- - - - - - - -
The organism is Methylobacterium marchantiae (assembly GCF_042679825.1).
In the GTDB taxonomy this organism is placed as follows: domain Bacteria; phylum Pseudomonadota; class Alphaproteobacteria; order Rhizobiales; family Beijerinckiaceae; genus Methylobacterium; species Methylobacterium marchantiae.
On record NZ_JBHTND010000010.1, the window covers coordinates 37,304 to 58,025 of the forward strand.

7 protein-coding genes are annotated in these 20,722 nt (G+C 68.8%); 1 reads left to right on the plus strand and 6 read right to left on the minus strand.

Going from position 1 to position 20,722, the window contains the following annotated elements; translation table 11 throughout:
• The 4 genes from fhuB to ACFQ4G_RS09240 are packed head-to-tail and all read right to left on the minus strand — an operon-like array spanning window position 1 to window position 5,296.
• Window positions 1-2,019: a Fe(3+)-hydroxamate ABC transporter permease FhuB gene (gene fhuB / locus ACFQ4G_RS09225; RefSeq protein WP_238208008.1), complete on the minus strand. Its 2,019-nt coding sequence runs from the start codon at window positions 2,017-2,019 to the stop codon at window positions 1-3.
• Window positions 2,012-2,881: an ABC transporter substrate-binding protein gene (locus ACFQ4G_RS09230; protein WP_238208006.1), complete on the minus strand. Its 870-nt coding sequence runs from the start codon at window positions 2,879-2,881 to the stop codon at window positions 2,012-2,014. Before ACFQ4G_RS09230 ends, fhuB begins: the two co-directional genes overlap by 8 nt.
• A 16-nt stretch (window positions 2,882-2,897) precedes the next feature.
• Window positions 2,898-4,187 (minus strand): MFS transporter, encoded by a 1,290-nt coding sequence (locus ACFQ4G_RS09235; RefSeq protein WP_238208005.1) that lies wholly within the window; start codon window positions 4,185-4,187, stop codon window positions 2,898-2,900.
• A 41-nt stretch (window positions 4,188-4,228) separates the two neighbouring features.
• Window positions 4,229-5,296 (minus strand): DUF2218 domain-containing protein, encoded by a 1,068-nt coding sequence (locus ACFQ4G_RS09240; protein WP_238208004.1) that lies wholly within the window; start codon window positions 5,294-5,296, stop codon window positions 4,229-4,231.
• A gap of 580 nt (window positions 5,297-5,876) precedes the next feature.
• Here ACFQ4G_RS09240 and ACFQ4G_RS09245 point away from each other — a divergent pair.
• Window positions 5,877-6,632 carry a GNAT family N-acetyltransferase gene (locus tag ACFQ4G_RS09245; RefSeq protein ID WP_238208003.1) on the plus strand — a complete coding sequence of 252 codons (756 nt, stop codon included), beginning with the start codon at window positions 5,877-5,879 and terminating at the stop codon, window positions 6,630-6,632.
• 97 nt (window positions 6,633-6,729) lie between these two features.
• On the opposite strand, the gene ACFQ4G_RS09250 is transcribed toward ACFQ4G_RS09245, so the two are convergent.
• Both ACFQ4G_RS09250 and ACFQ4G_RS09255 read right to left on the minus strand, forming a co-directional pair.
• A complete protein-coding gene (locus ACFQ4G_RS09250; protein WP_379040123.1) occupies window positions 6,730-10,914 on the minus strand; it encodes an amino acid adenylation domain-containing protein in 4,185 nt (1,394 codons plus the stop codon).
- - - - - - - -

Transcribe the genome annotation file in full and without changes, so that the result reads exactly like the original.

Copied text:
The organism is Methylobacterium marchantiae (assembly GCF_042679825.1).
In the GTDB taxonomy this organism is placed as follows: domain Bacteria; phylum Pseudomonadota; class Alphaproteobacteria; order Rhizobiales; family Beijerinckiaceae; genus Methylobacterium; species Methylobacterium marchantiae.
On record NZ_JBHTND010000010.1, the window covers coordinates 37,304 to 58,025 of the forward strand.

7 protein-coding genes are annotated in these 20,722 nt (G+C 68.8%); 1 reads left to right on the plus strand and 6 read right to left on the minus strand.

Going from position 1 to position 20,722, the window contains the following annotated elements; translation table 11 throughout:
• The 4 genes from fhuB to ACFQ4G_RS09240 are packed head-to-tail and all read right to left on the minus strand — an operon-like array spanning window position 1 to window position 5,296.
• Window positions 1-2,019: a Fe(3+)-hydroxamate ABC transporter permease FhuB gene (gene fhuB / locus ACFQ4G_RS09225; RefSeq protein WP_238208008.1), complete on the minus strand. Its 2,019-nt coding sequence runs from the start codon at window positions 2,017-2,019 to the stop codon at window positions 1-3.
• Window positions 2,012-2,881: an ABC transporter substrate-binding protein gene (locus ACFQ4G_RS09230; protein WP_238208006.1), complete on the minus strand. Its 870-nt coding sequence runs from the start codon at window positions 2,879-2,881 to the stop codon at window positions 2,012-2,014. Before ACFQ4G_RS09230 ends, fhuB begins: the two co-directional genes overlap by 8 nt.
• A 16-nt stretch (window positions 2,882-2,897) precedes the next feature.
• Window positions 2,898-4,187 (minus strand): MFS transporter, encoded by a 1,290-nt coding sequence (locus ACFQ4G_RS09235; RefSeq protein WP_238208005.1) that lies wholly within the window; start codon window positions 4,185-4,187, stop codon window positions 2,898-2,900.
• A 41-nt stretch (window positions 4,188-4,228) separates the two neighbouring features.
• Window positions 4,229-5,296 (minus strand): DUF2218 domain-containing protein, encoded by a 1,068-nt coding sequence (locus ACFQ4G_RS09240; protein WP_238208004.1) that lies wholly within the window; start codon window positions 5,294-5,296, stop codon window positions 4,229-4,231.
• A gap of 580 nt (window positions 5,297-5,876) precedes the next feature.
• Here ACFQ4G_RS09240 and ACFQ4G_RS09245 point away from each other — a divergent pair.
• Window positions 5,877-6,632 carry a GNAT family N-acetyltransferase gene (locus tag ACFQ4G_RS09245; RefSeq protein ID WP_238208003.1) on the plus strand — a complete coding sequence of 252 codons (756 nt, stop codon included), beginning with the start codon at window positions 5,877-5,879 and terminating at the stop codon, window positions 6,630-6,632.
• 97 nt (window positions 6,633-6,729) lie between these two features.
• On the opposite strand, the gene ACFQ4G_RS09250 is transcribed toward ACFQ4G_RS09245, so the two are convergent.
• Both ACFQ4G_RS09250 and ACFQ4G_RS09255 read right to left on the minus strand, forming a co-directional pair.
• A complete protein-coding gene (locus ACFQ4G_RS09250; protein WP_379040123.1) occupies window positions 6,730-10,914 on the minus strand; it encodes an amino acid adenylation domain-containing protein in 4,185 nt (1,394 codons plus the stop codon).